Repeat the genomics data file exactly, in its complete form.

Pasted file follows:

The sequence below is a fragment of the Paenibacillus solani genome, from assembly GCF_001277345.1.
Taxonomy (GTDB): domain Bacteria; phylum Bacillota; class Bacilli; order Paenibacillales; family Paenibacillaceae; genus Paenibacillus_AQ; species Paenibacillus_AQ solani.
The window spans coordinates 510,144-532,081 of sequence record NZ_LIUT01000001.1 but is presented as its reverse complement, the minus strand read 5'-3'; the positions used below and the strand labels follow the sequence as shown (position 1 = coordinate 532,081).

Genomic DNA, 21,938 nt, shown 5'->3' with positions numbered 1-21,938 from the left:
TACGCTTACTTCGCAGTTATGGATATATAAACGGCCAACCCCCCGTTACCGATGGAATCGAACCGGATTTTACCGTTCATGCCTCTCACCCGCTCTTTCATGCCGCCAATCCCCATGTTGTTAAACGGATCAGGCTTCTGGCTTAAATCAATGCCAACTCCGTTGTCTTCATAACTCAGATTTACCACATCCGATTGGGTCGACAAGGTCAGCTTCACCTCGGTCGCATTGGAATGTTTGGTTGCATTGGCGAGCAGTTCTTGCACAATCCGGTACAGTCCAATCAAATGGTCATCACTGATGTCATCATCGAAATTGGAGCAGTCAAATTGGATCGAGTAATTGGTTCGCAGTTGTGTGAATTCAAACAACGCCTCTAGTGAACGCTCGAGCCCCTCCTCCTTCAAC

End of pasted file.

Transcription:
The sequence below is a fragment of the Paenibacillus solani genome, from assembly GCF_001277345.1.
Taxonomy (GTDB): domain Bacteria; phylum Bacillota; class Bacilli; order Paenibacillales; family Paenibacillaceae; genus Paenibacillus_AQ; species Paenibacillus_AQ solani.
The window spans coordinates 510,144-532,081 of sequence record NZ_LIUT01000001.1 but is presented as its reverse complement, the minus strand read 5'-3'; the positions used below and the strand labels follow the sequence as shown (position 1 = coordinate 532,081).

Genomic DNA, 21,938 nt, shown 5'->3' with positions numbered 1-21,938 from the left:
TACGCTTACTTCGCAGTTATGGATATATAAACGGCCAACCCCCCGTTACCGATGGAATCGAACCGGATTTTACCGTTCATGCCTCTCACCCGCTCTTTCATGCCGCCAATCCCCATGTTGTTAAACGGATCAGGCTTCTGGCTTAAATCAATGCCAACTCCGTTGTCTTCATAACTCAGATTTACCACATCCGATTGGGTCGACAAGGTCAGCTTCACCTCGGTCGCATTGGAATGTTTGGTTGCATTGGCGAGCAGTTCTTGCACAATCCGGTACAGTCCAATCAAATGGTCATCACTGATGTCATCATCGAAATTGGAGCAGTCAAATTGGATCGAGTAATTGGTTCGCAGTTGTGTGAATTCAAACAACGCCTCTAGTGAACGCTCGAGCCCCTCCTCCTTCAAC